Peeling and Deveining Shrimp

Dealing with that little black string

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Shrimp is a versatile and tasty ingredient in lunches, appetizers, and main courses. So it's a good idea to understand the anatomy of the crustacean and how to handle it before you tackle a recipe.

Sometimes when you buy raw shrimp you will notice a thin, black string down its back. Although removing that string is called deveining, it is actually not a vein (in the circulatory sense.) It is the shrimp's digestive tract, and its dark color means it is filled with grit.

Should you devein the shrimp, and if there is no dark thread visible, is it necessary to do so?

To Devein or Not to Devein

The decision to devein shrimp is basically a matter of personal preference and aesthetics, not hygiene, and the vein is not harmful to the human body if eaten.

If the vein is visible through the shell and meat, and if you find the digestive tract unappealing and unattractive, then it makes sense to remove it. (In some countries, like Japan, they serve the shrimp with the visible vein.) With large shrimp, it is fairly easy to devein them: Use a sharp paring knife to make a slit along the back and lift out the vein with the tip of the knife.

Most cooks will not bother deveining medium-sized or smaller shrimp unless they look particularly dirty. Small shrimp are more challenging; it could take hours to go through the deveining process for numerous shrimp. To make cooks' lives easier, many suppliers offer deveined shrimp, which is sometimes done without splitting the flesh or even removing the shell. So if deveining is not for you, try to find pre-packed frozen deveined shrimp. Whether you devein or not, it's a good idea to wash your hands—and any utensils that came into contact with the shrimp—in hot, soapy water. Shrimp harbor bacteria that could, if spread, cause food poisoning.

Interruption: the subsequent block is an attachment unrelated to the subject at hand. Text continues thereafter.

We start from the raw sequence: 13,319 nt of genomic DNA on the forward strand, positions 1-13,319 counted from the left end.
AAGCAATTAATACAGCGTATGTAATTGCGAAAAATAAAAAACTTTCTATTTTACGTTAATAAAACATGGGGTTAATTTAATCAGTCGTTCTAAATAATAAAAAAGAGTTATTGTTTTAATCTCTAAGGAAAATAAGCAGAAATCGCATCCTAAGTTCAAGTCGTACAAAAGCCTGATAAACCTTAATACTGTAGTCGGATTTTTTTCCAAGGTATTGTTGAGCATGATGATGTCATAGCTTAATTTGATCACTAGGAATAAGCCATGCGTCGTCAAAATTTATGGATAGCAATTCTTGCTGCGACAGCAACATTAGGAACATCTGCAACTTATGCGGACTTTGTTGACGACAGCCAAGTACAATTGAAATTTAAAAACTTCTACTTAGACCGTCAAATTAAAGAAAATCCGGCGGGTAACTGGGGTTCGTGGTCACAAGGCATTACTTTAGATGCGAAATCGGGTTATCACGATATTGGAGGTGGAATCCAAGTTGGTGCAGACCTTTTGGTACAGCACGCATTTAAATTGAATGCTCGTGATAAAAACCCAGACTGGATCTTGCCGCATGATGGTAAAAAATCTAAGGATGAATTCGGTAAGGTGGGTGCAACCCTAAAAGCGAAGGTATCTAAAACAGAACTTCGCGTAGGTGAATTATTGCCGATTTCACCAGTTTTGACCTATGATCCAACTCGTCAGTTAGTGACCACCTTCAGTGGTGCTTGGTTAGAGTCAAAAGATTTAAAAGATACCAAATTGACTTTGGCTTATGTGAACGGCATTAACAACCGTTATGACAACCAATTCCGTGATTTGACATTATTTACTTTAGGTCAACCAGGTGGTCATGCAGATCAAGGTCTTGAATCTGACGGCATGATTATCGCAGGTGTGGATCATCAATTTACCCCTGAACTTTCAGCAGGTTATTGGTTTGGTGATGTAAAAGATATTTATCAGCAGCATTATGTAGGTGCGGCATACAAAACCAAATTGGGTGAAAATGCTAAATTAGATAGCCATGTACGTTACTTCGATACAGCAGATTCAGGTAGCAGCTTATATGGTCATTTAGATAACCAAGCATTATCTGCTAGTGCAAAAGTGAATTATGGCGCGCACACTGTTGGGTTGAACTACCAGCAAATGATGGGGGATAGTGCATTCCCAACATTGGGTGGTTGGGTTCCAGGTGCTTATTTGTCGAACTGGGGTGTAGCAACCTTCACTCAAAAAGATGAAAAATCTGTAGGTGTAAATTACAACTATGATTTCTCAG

Shelling the Body and the Tail

In some instances, it's OK to leave the shell on during cooking. For example, when grilling shrimp it's wise to leave the shell on because it protects the meat from the intense heat of the grill. Peel-and-eat shrimp, as the name suggests, is another example of when you would leave the shell on. But for other dishes, such as a stir-fry or shrimp scampi, or a shrimp cocktail appetizer, you should go the extra step of removing the shell so you can dig in right away and enjoy the food. It is simple enough to peel the shell off of the body of the shrimp, but removing the shell over the tail takes a little bit of finesse—too forceful and you will pull that tail right off, losing precious meat.

You can leave the tail on in dishes where it is obvious and conspicuous, so diners can remove it themselves. However, in recipes where a heavy sauce may disguise the tail, you should remove it rather than surprising a guest with an unexpected crunchy bite. If you are frying the shrimp leave it on—some people actually enjoy eating the tail when it is deep-fried and crunchy.